Mr Pederick: Or is he?

Mr DULUK: Or is he? Is he really or is it still the godfather himself, Don Farrell, pulling the pins? I don't know.

The DEPUTY SPEAKER: Member for Waite, I will bring you back to the motion, please.

Mr DULUK: Thank you, sir. This is about supporting the member for King's motion, which is absolutely on the ball. We are committed to defence investment in South Australia. That is what the Liberal government is doing. We are working—

The DEPUTY SPEAKER: Order, member for Light!

Mr DULUK: We are working collaboratively with the federal government for the benefit of South Australia and indeed the nation, because in defence you need a plan. You cannot just whip up a scare campaign as those opposite are trying to do. It is a pretty important industry.

Congratulations to the member for King on talking about some really important issues. A lot of the work she has been doing as the member is looking at that whole skill and trade area. The Marshall Liberal government is committed to supporting local participation in the global supply chains, which is so important in terms of the naval shipbuilding programs. Having government involvement is more than just having photo opportunities, as the former premier and the former minister for defence industries in the previous government used to do. We will provide support to the Australian government and key stakeholders to ensure the expansion of the Osborne Naval Shipbuilding Precinct is a success.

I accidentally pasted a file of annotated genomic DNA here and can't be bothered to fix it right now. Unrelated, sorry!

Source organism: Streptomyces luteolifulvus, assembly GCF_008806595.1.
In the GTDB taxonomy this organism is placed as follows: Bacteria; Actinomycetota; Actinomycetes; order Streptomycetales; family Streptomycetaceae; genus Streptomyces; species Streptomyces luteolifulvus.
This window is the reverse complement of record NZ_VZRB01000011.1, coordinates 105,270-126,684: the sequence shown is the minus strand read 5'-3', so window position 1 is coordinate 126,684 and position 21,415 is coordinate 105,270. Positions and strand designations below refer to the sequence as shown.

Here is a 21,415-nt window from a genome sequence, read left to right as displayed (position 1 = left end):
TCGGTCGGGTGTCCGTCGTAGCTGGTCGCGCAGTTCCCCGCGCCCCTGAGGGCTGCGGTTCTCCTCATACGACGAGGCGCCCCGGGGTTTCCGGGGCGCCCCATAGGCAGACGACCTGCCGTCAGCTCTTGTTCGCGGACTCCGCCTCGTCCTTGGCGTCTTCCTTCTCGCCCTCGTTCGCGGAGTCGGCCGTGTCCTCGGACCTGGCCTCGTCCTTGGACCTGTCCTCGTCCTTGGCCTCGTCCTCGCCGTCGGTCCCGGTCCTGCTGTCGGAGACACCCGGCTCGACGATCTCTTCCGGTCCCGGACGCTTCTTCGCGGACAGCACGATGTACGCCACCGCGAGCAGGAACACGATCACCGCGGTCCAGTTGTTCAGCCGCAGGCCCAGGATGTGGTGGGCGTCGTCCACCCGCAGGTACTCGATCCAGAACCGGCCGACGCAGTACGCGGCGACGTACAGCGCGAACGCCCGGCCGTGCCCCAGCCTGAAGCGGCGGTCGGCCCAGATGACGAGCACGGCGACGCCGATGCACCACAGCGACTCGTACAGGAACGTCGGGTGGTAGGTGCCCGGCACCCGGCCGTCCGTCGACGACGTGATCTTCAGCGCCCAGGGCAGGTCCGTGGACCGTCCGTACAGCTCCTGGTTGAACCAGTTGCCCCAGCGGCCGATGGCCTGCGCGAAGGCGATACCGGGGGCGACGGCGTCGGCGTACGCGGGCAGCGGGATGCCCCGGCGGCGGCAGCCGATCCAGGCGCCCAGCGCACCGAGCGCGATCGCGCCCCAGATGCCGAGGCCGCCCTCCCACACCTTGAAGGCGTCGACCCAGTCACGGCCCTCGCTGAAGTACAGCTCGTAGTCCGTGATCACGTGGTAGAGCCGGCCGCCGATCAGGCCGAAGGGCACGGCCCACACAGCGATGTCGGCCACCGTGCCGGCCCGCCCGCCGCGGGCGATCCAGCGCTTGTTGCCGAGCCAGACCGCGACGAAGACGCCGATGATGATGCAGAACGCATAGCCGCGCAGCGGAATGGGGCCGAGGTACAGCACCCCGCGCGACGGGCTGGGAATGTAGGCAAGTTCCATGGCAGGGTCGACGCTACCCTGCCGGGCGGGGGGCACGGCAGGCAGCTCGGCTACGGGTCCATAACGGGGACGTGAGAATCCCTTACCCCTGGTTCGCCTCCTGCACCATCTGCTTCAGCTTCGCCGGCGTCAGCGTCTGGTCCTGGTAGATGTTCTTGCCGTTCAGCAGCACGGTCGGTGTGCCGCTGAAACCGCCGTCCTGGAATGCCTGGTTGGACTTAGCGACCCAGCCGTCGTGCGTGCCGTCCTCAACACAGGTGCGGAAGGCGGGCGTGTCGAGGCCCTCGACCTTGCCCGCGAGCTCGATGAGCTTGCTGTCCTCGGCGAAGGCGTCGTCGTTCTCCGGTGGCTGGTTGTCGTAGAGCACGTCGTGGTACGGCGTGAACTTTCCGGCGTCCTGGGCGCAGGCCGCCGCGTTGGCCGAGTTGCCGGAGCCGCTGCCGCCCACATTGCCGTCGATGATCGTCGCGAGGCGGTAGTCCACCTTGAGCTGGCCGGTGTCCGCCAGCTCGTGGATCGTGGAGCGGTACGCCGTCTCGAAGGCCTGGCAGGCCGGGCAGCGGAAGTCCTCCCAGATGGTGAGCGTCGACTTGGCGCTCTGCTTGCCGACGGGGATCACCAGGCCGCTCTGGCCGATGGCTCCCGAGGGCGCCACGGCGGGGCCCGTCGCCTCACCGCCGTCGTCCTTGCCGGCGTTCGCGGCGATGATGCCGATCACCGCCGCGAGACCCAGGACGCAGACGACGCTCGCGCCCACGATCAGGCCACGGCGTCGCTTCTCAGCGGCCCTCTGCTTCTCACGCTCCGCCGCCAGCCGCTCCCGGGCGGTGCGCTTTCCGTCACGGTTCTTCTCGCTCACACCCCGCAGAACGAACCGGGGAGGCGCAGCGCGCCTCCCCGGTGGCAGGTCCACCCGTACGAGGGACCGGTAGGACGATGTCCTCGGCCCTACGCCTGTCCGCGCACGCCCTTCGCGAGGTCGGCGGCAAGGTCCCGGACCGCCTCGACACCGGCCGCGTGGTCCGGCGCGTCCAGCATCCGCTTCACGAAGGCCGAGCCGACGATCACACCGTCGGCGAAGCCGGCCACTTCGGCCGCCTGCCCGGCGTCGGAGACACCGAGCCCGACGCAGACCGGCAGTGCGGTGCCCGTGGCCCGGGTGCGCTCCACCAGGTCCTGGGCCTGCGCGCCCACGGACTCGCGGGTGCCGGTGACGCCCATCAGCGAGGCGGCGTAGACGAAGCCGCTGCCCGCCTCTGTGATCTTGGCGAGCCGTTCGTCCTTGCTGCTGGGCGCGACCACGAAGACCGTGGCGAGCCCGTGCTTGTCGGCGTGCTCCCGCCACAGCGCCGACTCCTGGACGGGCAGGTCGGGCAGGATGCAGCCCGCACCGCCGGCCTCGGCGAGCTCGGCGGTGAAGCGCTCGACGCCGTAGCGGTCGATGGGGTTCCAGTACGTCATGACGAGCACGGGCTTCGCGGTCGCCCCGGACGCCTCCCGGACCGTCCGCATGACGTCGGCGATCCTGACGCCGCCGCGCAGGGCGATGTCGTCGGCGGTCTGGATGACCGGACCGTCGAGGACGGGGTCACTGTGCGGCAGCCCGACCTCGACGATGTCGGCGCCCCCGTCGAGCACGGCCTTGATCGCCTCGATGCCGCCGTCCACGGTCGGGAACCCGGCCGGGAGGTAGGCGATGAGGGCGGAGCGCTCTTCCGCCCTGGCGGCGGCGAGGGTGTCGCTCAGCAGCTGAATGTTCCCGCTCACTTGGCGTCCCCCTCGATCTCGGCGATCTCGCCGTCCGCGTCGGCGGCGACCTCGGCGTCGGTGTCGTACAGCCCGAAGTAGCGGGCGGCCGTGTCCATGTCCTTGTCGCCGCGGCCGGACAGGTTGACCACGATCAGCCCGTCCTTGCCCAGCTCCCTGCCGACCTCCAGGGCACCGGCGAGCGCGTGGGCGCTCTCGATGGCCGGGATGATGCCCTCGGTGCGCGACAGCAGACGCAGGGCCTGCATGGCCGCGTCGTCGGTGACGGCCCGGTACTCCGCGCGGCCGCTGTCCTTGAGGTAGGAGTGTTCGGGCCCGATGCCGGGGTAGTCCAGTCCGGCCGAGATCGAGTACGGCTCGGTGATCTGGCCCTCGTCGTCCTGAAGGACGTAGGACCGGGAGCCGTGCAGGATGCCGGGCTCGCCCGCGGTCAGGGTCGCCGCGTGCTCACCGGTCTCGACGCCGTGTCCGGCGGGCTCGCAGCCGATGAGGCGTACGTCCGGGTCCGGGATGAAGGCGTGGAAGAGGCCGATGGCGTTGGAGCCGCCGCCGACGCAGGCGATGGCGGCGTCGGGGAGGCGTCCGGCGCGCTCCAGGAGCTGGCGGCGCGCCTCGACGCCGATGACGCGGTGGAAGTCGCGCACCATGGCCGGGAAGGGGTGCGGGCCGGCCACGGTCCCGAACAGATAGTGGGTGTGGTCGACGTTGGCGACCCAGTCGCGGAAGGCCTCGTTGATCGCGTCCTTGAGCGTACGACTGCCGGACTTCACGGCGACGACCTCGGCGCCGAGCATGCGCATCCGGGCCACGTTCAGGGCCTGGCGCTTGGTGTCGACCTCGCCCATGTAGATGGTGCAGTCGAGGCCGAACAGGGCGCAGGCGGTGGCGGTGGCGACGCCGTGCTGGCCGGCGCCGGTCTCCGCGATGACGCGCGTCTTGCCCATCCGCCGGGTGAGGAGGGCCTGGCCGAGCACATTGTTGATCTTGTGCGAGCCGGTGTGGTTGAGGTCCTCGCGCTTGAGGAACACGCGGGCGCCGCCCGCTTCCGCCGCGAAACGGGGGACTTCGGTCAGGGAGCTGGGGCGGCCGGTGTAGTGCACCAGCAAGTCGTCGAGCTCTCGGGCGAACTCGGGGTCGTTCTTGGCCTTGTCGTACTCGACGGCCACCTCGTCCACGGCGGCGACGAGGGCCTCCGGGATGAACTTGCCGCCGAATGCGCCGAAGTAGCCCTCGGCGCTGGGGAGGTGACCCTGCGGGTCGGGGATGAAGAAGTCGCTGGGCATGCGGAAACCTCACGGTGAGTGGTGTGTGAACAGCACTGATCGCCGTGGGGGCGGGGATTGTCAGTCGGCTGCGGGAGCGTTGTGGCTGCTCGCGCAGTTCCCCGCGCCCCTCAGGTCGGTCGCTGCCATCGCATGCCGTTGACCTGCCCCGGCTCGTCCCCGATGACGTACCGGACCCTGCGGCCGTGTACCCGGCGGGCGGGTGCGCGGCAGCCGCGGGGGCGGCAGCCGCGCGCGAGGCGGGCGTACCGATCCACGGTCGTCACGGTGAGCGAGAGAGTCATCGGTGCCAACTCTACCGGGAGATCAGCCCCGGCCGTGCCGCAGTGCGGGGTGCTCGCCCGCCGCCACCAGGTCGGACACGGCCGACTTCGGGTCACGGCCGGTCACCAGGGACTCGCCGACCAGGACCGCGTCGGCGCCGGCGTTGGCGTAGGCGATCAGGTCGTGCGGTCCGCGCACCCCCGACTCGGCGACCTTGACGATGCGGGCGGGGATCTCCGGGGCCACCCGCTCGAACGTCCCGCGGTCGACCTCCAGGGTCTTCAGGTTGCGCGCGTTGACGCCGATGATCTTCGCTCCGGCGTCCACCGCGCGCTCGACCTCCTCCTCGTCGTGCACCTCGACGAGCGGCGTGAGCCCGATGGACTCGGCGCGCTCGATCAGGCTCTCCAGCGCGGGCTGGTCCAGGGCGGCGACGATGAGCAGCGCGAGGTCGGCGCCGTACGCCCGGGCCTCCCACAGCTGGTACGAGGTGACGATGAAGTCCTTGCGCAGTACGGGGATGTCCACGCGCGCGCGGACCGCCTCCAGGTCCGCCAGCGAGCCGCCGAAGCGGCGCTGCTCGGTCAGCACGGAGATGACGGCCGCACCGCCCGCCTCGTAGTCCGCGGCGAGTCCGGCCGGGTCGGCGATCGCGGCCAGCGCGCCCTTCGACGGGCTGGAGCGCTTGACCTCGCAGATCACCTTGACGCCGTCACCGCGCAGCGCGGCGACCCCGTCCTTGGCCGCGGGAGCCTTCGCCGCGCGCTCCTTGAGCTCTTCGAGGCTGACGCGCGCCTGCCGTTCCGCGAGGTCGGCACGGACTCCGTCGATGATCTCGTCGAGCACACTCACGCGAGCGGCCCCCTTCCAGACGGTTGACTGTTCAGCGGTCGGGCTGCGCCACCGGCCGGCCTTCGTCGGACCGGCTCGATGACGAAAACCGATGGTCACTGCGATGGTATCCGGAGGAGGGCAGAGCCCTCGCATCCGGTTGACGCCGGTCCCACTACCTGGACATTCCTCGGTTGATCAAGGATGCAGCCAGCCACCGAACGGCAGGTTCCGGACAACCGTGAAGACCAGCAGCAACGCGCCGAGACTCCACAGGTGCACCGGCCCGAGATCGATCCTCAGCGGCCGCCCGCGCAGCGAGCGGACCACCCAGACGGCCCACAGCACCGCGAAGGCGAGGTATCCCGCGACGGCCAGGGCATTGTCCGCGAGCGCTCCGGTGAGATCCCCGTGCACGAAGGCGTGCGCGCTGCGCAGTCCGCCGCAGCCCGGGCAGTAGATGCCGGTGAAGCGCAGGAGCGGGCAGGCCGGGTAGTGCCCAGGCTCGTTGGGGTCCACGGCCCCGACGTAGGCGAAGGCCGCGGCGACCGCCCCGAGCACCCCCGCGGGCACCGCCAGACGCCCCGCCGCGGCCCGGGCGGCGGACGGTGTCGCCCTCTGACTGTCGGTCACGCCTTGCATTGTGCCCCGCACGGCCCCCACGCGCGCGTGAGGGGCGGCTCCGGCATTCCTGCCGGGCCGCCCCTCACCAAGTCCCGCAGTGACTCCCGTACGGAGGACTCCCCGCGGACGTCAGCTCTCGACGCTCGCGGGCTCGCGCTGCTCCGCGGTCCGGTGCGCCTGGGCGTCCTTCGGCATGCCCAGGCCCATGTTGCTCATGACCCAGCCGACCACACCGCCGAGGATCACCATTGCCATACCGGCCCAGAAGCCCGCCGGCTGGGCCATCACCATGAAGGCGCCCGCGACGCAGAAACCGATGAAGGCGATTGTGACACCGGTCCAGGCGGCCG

We are seeing the rollout of the offshore patrol vessels and the construction of those vessels in South Australia and the jobs that they will bring. The Leader of the Opposition mentioned the valley of death. We probably all have constituents in our electorates who have worked at ASC or do work at ASC and have been caught up in the valley of death. I have talked in this house a number of times about the importance of jobs and sensible planning. It is not the blame game that is required, but there is no doubt that the lack of firm decision making by previous federal government administrations has actually led to the valley of death. That is an indictment of those opposite who supported the former Rudd-Gillard-Rudd Labor administrations and their lack of decision-making and who were happy to see South Australian jobs go, in particular, to the socialist Kevin Andrews government in Victoria. That government was very keen to poach South Australian naval—